ie. Budgeted Costs for Fixed Overheads were £100,000, they actualy spent £108,000. Therefor 100,000108,000= 8000, it's adverse because more was spent than planned.
Fixed Overhead Volume Variance
Absorption Rate x (Standard for Actual Output  Budgeted Output)
The absorption rate in normally stated in the exams, it is important to look whether it's units based or hours based, and then the bits inside the brackets will be the same, the formula's below work on the same principal.
Fixed Overhead Efficiency Variance
Absorption Rate x (Standard for Actual Output  Actual Taken)
Fixed Overhead Capacity Ratio
Absorption Rate x (Actual Taken  Standard Hours for Budgeted Output)
The best tip for fixed overhead is to make sure that the Capacity Ratio + Efficiency Ratio = Volume Ratio (Rememeber one, or both the numbers might be negative)
If there is anything else you need a hand in let me know!
Chris0 
Hi Chris
Thank you for that!
With your help i have improved my first section of the past papers as i am not doing as many errors as i was yesterday... its just applying the formulas and it all seems to fall into place...
Thank again for the above formulas on fixed overheads... i am not happy with these when doing the papers as i always get something wrong or missing a figure, but now with your formulas i will try and apply them onto the papers...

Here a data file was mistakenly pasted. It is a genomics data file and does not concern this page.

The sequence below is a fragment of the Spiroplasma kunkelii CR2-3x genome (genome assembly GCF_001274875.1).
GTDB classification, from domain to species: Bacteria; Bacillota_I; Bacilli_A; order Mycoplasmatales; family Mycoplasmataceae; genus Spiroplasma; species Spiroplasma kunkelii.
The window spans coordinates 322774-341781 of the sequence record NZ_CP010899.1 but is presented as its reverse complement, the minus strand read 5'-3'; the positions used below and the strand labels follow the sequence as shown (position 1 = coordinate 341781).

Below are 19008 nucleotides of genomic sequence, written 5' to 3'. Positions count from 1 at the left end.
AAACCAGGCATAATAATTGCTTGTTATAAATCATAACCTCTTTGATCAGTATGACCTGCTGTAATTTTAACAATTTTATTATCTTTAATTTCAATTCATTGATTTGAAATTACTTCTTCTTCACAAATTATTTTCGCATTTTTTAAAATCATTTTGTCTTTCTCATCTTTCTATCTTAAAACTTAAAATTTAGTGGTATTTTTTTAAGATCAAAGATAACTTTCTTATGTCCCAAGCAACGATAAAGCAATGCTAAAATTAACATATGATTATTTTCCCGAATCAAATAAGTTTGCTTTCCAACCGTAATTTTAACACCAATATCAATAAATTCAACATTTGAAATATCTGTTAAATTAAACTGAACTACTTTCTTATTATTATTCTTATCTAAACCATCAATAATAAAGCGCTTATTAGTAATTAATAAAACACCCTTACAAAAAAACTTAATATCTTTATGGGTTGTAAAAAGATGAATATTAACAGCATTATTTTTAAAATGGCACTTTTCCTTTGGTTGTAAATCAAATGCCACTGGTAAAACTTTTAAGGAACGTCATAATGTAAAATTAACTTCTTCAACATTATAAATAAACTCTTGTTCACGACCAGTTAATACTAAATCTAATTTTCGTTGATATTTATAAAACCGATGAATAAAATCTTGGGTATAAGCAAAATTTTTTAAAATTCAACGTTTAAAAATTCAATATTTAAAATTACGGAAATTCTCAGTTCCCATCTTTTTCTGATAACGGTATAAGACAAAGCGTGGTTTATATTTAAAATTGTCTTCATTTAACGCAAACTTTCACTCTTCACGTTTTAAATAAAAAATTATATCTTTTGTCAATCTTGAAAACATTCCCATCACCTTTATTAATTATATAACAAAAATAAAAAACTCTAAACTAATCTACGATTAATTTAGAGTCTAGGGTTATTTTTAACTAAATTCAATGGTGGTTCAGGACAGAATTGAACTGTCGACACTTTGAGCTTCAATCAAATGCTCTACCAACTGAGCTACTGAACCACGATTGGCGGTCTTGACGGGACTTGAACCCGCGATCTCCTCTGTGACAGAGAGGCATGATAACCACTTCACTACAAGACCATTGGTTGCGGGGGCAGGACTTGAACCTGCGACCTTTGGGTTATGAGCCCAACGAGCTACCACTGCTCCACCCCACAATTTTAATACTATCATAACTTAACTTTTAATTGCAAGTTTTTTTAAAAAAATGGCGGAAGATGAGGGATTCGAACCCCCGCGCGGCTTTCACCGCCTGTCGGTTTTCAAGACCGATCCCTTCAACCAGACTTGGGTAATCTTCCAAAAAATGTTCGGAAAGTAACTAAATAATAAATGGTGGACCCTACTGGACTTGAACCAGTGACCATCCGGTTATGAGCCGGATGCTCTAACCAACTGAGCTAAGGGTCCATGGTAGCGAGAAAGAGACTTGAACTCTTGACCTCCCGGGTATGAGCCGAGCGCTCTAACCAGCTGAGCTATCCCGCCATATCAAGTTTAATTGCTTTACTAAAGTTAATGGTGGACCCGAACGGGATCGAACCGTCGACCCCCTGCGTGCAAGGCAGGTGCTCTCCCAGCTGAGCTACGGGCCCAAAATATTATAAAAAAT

Just one more question, i am trying to finish the Dec 04 paper and i can't get my head around the labour capacity ratio.
I have a formula for it and is as it follows:
Capacity ratio = actual hrs worked/budgeted hrs
If i applied the figures to this formula:
for factory A:
70000/75000 = .93????
for factory B:
140000/85000 = 1.67???
The actual answers on the paper are Factory A 107.1% and Factory B 60.7%!!!!
What am i doing wrong? Is this not the correct formula?
Thanks again,
Lily0 
Hi Liily
You have your figures the wrong way 75000 / 70000 x 100 = 107.14%
I sat for ages trying to figure this out !!!0 
Oh my God!!!
Thank you so much ly.mason!!!
I think i am going to mess up this paper with so many formulas to remember, to which way they have to go... oh well, there is always next year!!!
Thank you again!
Lily0 
Hi Liily